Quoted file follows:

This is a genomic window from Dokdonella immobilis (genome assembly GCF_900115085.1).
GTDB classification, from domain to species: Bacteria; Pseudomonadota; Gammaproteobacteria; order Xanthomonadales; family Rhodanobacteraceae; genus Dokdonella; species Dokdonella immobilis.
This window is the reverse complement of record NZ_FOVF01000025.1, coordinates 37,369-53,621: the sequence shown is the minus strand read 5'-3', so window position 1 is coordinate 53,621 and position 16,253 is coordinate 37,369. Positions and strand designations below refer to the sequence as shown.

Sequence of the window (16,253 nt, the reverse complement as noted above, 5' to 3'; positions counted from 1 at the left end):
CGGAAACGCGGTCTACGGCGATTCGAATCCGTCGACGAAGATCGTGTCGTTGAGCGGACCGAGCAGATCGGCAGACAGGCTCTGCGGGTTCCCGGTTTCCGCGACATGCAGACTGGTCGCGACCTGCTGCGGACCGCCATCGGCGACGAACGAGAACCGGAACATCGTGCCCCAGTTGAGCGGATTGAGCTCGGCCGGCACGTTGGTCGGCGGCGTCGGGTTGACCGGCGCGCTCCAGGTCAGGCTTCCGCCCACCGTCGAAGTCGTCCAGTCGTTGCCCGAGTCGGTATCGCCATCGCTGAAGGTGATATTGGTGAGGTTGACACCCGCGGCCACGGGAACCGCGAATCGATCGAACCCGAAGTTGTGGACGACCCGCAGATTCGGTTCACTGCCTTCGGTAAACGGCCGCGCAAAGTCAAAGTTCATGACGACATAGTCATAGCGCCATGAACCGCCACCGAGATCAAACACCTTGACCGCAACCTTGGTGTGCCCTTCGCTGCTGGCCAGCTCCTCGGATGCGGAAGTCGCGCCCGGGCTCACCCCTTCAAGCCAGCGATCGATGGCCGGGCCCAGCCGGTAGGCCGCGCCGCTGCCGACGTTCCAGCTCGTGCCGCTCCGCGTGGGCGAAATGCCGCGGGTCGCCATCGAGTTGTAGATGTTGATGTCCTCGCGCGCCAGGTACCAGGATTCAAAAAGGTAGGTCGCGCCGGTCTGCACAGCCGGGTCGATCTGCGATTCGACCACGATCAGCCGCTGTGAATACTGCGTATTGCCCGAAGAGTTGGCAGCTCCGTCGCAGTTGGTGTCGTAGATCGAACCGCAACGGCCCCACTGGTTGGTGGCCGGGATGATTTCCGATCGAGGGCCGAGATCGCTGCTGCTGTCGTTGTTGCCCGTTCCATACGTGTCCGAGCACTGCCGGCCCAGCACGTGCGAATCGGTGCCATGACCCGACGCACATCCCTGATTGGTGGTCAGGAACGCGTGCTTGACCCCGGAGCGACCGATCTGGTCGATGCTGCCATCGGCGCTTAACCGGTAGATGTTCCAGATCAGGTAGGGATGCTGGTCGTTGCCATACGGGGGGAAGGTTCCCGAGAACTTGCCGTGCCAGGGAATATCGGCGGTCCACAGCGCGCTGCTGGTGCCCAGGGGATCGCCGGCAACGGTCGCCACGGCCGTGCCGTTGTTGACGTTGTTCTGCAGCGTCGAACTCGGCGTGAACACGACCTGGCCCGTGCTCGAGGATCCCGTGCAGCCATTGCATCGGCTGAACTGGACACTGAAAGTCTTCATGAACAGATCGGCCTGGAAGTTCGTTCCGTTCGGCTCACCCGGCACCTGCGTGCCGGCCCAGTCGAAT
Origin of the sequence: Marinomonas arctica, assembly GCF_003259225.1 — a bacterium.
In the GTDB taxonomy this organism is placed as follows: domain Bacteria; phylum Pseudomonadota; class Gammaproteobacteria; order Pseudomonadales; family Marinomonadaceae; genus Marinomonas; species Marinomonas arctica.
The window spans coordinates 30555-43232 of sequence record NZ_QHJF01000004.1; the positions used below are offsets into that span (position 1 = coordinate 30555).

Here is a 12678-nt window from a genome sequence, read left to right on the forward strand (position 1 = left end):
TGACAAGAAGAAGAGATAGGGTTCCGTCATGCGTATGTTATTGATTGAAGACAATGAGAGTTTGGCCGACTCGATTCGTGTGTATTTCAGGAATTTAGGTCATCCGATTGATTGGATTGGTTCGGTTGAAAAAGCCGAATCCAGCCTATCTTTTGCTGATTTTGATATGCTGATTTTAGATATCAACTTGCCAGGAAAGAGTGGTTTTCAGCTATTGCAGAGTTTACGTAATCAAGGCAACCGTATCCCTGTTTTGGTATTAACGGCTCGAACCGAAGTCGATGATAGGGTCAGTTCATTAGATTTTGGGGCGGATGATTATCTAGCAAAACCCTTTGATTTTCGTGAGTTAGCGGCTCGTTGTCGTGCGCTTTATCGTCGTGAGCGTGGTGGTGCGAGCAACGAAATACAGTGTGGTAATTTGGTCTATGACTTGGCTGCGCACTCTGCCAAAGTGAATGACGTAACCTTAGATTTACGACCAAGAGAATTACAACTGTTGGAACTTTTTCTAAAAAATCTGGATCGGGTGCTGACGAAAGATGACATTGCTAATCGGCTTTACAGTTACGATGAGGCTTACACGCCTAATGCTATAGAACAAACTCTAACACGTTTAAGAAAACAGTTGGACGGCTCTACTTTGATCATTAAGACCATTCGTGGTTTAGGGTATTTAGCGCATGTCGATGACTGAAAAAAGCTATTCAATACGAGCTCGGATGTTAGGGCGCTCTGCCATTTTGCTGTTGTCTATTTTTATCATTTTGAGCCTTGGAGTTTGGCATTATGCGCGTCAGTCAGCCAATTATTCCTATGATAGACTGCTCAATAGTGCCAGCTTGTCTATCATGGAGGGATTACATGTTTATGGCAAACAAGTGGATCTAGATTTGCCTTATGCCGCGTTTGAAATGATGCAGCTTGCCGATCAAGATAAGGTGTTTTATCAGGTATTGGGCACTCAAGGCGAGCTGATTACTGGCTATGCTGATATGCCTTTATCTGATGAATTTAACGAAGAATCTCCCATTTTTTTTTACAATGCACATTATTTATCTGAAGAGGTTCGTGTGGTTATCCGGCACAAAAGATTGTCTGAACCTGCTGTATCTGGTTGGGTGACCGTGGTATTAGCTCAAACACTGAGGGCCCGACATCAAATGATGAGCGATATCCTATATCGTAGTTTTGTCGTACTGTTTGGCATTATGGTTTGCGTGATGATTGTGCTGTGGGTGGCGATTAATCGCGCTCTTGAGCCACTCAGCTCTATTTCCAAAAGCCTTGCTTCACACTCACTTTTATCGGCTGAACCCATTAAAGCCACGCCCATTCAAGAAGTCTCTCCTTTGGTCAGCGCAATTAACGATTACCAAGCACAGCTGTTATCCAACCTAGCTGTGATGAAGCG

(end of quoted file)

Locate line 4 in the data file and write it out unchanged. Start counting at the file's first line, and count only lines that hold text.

Sequence of the window (16,253 nt, the reverse complement as noted above, 5' to 3'; positions counted from 1 at the left end):